In the vast ocean of medicine, few diagnostic dilemmas descend so quickly into madness as does pulmonary embolism (PE). In the classical teaching, PE remains one of a handful of life-threatening diagnoses considered in the context of chest pain or shortness of breath. The proliferation of advanced imaging technology has also dramatically eased evaluation for PE, leading to an explosion of testing. Sadly, the cumulative effect of such expanded testing appears to be a pervasive preponderance of negative studies and low-yield, but costly, utilization.
Explore This IssueACEP Now: Vol 34 – No 11 – November 2015
And, frankly, it’s even worse than we’ve acknowledged.
The vast majority of PEs are diagnosed using one test, the computed tomography (CT) pulmonary angiogram. This test gained widespread acceptance with the Prospective Investigation of Pulmonary Embolism Diagnosis (PIOPED) studies, demonstrating adequate sensitivity for PE compared with conventional angiography.1 Sensitivity is a valuable test attribute for a disease believed to have a high case-fatality rate. However, as technology has improved, CT has begun detecting smaller and smaller clots. By assigning the same clinical significance across the disease severity spectrum, it becomes unclear whether this improved sensitivity benefits our patients and whether our test specificity is adequate for our current strategy.
The problem is twofold, and two specialties are complicit in this predicament: radiology and emergency medicine. In radiology, the subsegmental PE is the culprit. As vessel size decreases, the quality of opacification and contrast capture diminishes. This results in consistent ambiguity regarding the presence of a flow-limiting lesion.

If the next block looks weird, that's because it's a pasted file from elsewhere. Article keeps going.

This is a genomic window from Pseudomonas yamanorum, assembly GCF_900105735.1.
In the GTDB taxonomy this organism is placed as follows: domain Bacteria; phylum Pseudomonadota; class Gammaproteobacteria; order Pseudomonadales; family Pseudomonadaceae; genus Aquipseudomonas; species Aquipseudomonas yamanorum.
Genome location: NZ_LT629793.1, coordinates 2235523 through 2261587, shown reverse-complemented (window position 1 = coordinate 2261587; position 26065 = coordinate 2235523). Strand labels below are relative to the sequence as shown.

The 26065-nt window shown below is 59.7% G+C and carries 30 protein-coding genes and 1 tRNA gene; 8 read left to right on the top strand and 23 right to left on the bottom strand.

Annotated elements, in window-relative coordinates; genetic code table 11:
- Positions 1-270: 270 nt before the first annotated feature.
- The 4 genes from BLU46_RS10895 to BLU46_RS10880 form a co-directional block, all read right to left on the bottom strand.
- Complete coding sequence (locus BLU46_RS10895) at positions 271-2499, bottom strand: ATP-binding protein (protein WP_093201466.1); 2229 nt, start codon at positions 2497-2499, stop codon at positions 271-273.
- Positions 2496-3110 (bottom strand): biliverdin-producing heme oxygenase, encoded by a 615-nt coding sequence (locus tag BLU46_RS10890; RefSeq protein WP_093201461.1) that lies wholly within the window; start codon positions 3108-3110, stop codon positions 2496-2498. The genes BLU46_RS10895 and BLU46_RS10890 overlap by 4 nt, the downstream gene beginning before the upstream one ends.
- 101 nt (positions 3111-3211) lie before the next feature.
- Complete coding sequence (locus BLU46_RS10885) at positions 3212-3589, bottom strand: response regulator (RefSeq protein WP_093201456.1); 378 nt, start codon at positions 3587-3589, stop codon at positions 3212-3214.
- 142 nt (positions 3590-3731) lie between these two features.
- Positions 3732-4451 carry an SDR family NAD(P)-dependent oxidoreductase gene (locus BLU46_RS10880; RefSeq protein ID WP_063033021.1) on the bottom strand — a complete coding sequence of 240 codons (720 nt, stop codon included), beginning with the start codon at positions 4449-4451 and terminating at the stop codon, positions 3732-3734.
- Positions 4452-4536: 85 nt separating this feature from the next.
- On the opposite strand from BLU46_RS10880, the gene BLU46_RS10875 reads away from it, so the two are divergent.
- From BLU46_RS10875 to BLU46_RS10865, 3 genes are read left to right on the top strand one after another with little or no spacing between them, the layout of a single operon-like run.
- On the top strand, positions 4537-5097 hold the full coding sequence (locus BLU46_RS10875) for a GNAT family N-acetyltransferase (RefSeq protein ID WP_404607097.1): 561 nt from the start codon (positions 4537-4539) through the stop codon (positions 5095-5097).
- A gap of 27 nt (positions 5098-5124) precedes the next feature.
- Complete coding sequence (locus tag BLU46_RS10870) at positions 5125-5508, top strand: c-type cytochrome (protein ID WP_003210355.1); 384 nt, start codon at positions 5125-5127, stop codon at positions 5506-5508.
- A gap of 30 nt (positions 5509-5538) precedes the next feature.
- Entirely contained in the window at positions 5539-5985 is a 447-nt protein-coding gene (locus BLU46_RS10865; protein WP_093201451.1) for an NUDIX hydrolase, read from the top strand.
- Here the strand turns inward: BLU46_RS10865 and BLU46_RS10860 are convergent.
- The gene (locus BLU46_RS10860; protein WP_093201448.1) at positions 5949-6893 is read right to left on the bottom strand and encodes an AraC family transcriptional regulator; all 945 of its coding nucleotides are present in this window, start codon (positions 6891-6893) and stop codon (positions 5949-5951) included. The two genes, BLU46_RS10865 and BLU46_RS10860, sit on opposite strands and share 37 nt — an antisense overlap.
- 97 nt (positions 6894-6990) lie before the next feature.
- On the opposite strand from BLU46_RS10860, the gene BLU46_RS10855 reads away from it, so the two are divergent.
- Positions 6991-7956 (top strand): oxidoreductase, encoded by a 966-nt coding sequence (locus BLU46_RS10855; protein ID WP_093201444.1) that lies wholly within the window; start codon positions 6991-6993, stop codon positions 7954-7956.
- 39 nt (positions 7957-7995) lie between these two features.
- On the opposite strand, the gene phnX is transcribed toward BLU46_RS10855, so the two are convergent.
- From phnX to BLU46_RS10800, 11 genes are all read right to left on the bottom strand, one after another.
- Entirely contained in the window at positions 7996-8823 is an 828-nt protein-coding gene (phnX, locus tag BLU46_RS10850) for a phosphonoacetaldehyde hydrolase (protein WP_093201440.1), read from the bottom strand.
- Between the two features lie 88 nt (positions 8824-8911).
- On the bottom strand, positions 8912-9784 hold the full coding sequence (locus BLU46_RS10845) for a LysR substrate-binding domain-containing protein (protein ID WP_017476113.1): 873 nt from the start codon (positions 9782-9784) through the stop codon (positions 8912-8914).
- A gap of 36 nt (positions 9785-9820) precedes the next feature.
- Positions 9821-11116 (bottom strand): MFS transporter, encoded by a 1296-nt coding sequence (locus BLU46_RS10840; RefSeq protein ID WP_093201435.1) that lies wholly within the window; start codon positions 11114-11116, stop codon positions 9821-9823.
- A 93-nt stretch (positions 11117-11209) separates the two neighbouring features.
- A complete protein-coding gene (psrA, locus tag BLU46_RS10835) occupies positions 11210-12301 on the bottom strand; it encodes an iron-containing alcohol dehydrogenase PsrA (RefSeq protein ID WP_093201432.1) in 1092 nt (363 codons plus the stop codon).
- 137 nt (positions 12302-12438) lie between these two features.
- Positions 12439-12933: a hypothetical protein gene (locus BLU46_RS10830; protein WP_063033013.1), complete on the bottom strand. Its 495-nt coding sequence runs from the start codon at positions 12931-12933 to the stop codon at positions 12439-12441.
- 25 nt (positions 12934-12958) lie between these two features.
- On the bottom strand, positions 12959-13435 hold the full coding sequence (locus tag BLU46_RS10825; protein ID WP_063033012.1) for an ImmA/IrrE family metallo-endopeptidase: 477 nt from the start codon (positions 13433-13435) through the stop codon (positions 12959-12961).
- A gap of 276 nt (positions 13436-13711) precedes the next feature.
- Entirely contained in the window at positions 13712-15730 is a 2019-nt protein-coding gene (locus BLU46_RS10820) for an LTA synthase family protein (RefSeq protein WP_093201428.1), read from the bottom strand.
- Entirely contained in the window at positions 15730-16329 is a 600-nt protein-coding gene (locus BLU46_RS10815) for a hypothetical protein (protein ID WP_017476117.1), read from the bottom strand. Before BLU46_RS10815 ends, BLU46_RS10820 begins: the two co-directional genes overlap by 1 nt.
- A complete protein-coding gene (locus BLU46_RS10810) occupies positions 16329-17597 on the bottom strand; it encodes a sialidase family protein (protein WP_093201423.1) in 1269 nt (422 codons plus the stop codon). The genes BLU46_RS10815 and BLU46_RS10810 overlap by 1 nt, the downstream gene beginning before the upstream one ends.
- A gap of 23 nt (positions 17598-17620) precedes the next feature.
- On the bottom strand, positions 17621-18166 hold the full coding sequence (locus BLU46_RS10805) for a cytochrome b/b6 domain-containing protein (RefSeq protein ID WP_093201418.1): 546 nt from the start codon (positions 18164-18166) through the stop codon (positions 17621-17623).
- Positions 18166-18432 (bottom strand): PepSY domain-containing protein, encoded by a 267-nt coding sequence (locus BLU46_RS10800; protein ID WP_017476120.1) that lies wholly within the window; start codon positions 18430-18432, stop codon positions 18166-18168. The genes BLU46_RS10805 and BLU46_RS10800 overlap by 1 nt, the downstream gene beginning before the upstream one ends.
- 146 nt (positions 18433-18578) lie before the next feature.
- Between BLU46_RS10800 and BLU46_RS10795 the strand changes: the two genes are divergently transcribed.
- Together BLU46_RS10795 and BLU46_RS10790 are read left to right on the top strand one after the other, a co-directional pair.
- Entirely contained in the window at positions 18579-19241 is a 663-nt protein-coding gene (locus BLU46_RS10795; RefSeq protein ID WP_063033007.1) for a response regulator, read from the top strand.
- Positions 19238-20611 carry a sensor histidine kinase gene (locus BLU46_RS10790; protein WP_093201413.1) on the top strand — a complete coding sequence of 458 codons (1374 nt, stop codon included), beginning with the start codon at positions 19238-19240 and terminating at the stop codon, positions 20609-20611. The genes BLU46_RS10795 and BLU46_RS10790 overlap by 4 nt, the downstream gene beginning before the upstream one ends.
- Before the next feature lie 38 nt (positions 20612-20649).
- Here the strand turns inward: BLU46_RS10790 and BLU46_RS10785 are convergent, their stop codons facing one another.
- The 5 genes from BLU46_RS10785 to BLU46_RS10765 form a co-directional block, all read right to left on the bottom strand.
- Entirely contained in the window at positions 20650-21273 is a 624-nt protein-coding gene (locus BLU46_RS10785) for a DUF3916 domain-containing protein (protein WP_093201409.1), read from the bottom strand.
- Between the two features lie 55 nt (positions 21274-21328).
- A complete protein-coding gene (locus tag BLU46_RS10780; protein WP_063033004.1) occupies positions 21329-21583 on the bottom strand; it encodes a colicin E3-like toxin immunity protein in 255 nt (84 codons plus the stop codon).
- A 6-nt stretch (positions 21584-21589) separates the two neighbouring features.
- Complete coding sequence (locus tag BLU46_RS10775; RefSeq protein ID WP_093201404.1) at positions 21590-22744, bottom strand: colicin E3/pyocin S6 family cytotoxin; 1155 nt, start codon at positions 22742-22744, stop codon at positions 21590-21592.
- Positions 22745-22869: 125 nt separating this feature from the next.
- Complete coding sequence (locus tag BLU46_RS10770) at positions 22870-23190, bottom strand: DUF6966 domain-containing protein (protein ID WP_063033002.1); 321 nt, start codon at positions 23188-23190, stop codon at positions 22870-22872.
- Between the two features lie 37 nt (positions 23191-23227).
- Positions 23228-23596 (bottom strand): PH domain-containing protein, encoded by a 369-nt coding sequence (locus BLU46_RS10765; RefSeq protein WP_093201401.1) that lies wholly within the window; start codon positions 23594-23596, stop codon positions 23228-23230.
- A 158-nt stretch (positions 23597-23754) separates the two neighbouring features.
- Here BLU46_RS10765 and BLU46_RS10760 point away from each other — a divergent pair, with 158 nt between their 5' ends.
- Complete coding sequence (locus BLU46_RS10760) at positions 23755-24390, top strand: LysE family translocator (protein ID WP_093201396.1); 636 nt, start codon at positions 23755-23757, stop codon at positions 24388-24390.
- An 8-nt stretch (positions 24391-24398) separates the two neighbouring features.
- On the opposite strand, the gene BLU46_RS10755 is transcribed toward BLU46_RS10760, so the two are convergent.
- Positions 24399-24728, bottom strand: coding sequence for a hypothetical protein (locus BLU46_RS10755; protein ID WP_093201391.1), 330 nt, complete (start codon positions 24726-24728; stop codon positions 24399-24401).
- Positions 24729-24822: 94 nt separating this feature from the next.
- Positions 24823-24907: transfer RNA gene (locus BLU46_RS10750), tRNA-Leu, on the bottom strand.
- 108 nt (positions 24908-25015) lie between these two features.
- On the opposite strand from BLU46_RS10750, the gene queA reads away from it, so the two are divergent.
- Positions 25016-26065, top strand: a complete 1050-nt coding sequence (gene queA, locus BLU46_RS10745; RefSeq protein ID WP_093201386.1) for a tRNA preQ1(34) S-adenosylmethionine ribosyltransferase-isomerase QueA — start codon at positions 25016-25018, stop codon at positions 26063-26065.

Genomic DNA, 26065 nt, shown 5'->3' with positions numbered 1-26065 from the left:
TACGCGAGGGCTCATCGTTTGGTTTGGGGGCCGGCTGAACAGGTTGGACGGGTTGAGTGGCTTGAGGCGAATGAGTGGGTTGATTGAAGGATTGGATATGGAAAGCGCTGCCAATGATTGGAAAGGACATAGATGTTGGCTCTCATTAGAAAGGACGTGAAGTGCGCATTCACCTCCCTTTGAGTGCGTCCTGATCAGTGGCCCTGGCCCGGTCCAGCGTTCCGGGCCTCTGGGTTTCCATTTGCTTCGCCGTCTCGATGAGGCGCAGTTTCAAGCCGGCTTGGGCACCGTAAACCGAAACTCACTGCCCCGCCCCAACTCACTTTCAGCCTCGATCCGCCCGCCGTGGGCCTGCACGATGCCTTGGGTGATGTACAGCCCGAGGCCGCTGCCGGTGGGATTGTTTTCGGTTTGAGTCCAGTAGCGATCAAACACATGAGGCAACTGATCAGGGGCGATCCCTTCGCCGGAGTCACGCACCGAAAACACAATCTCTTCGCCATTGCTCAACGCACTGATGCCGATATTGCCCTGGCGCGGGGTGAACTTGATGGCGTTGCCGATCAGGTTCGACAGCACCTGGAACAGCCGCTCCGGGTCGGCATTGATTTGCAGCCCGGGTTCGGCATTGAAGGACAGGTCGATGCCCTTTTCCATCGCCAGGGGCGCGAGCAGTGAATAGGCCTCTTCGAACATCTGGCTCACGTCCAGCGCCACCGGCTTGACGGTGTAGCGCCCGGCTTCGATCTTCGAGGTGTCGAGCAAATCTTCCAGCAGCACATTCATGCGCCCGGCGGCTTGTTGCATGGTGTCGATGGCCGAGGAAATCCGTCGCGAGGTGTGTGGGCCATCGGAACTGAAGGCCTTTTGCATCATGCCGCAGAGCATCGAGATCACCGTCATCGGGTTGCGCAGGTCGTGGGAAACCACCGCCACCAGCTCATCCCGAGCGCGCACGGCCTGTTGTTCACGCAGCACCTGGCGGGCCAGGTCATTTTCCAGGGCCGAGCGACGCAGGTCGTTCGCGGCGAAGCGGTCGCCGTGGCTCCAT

For example, a group of authors in Pennsylvania reviewed 415 images from their institution judged diagnostic for PE, focusing mostly on segmental and subsegmental PE.2 Using five radiologists, four of whom were subspecialty trained in thoracic radiology, each image was individually re-reviewed. Based on their sample of 192 images read initially as segmental PE, a majority of authors could not agree on a positive finding in 5.7 percent of cases. For subsegmental PE, at least one reviewer dissented in 60 percent of cases. When compared with the original community radiologist’s official read, the consensus was a false-positive rate of 3.6 percent for segmental PE and 15 percent for subsegmental PE.
A second radiology department, this time in Ireland, reviewed 174 CTs reported positive for PE.3 Three subspecialty-trained thoracic radiologists subsequently reviewed each of the studies read initially by one of 15 general radiologists. In this study, 45 (25.9 percent) cases were judged erroneously reported positive, including 26.8 percent segmental and 59.4 percent subsegmental. The authors reported the most common causes of diagnostic error were technical image-acquisition artifacts underappreciated by the general radiologists.